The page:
"Slamming" is the illegal practice of changing a
consumer's telephone service - local or long distance service - without
permission. The Commission's new slamming
liability rules provide a remedy if you've been slammed and take the
profit out of slamming for telephone companies. The FCC's Enforcement
Bureau will also take action against slammers. These new rules apply to
slamming violations that occur on or after November 28, 2000. (For
slamming violations that occurred before that date, you can still file a
complaint with the Commission.
Are Your Rights If You Have Been Slammed?
You may file a complaint with the relevant state agency or
with the FCC (see below).
If you find that you have been slammed, and you have NOT
paid the bill of the carrier who slammed you:
You do not have to pay anyone for service for up to 30
days after being slammed, neither your authorized telephone company
(the company you actually chose to provide service) nor the slamming
You must pay any charges for service beyond 30 days to
your authorized company, but at that company's rates, not the
If you HAVE paid your phone bill and then
discover that you have been slammed:
The slamming company must pay your authorized company
150% of the charges it received from you.
Out of this amount, your authorized company will then
reimburse you 50% of the charges you paid to the slammer.
For example, if you were charged $100 by the slamming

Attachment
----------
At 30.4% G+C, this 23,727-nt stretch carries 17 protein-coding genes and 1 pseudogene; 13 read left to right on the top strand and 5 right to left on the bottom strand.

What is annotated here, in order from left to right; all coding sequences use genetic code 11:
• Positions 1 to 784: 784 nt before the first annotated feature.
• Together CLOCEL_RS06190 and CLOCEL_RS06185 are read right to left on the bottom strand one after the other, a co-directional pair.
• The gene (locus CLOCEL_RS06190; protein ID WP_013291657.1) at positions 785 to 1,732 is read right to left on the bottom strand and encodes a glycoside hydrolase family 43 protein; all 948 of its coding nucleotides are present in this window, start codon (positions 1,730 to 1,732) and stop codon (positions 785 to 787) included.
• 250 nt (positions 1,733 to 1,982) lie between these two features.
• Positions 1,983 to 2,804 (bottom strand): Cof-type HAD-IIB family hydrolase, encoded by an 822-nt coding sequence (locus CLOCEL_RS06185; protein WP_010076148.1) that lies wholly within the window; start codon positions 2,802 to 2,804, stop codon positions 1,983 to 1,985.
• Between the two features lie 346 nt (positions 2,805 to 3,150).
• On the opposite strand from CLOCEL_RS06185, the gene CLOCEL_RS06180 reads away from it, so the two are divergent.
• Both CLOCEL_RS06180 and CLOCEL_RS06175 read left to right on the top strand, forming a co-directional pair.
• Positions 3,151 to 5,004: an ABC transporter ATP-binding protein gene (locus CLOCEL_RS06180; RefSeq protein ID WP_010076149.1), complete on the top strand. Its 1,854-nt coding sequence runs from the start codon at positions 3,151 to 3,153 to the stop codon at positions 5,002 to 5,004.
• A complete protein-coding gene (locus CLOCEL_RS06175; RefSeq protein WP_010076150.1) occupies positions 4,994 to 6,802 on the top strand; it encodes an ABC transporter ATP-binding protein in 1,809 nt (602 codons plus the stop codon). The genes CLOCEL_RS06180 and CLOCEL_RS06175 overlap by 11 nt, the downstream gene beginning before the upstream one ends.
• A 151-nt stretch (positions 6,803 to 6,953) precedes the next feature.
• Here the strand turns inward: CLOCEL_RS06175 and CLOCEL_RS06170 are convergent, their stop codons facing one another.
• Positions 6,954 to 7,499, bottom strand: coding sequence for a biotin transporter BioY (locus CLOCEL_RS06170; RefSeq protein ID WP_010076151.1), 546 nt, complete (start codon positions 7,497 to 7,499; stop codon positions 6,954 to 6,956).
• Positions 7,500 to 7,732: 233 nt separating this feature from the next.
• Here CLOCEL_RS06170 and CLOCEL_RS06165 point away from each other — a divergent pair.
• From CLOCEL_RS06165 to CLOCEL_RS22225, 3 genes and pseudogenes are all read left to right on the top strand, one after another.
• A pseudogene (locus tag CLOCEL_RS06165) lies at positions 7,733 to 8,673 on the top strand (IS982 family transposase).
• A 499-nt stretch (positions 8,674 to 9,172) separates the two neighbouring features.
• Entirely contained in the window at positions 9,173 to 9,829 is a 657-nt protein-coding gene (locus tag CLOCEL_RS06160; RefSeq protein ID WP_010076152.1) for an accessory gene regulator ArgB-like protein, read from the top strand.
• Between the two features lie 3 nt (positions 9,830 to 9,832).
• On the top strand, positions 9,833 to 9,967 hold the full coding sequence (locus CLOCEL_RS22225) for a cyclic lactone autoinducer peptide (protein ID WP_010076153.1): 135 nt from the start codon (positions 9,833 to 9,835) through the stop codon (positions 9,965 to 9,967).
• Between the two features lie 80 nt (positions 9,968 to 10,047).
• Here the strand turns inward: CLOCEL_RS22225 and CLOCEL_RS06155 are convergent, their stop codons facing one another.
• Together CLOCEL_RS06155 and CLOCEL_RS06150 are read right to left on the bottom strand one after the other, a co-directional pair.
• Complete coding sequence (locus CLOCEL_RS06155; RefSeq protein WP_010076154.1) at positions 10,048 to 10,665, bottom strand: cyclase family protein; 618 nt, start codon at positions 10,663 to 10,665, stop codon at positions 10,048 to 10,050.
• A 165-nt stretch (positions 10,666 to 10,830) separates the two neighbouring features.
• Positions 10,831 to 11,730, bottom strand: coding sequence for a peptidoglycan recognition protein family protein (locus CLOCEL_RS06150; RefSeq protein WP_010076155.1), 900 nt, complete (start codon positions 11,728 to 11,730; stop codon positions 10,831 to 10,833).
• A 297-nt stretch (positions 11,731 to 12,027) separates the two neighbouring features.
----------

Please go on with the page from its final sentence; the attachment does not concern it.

company, that company will have to give your authorized company $150,
and you will receive $50 as a reimbursement.
With these rules, the Commission has taken the profit out
of slamming and protected consumers from illegal charges.
Can I Do If I've Been Slammed?
If your telephone company has been changed without your
Call the slamming company and tell them you want the
problem fixed. If you have not paid, tell them you will not pay for
the first 30 days of service.
Call your authorized company (local or long distance)
to inform them of the slam. Tell them that you want to be reinstated
to the same calling plan you had before the slam. Tell them that you
want all "change of carrier charges" (charges for switching
companies) removed from your bill.
File a complaint with the appropriate government
agency. See the next section.
I File a Complaint?
See if your state is listed below. If it is, click on the
state name to get directions on how to file your complaint. These states
and commonwealths have agreed to handle your complaint.
If your state is not listed above, then send an e-mail
or written complaint to the FCC. Here is the address:
Consumer Information Bureau
445 12th Street S.W.
Washington, DC 20554
Be sure to include this information:
Your name and address
Your telephone number
Your email address (if you have one)
Name of the phone company which slammed you
Name of the phone company which you authorized to
provide your phone service
A complete statement of the facts
Copies of phone bills containing the charges which you
dispute (Important: if you file using e-mail, your bill must
be attached, electronically, to your e-mail. Otherwise, you must file
by letter and attach paper copies of your bill)
The specific relief that you want
Whether you have paid any of the disputed charges.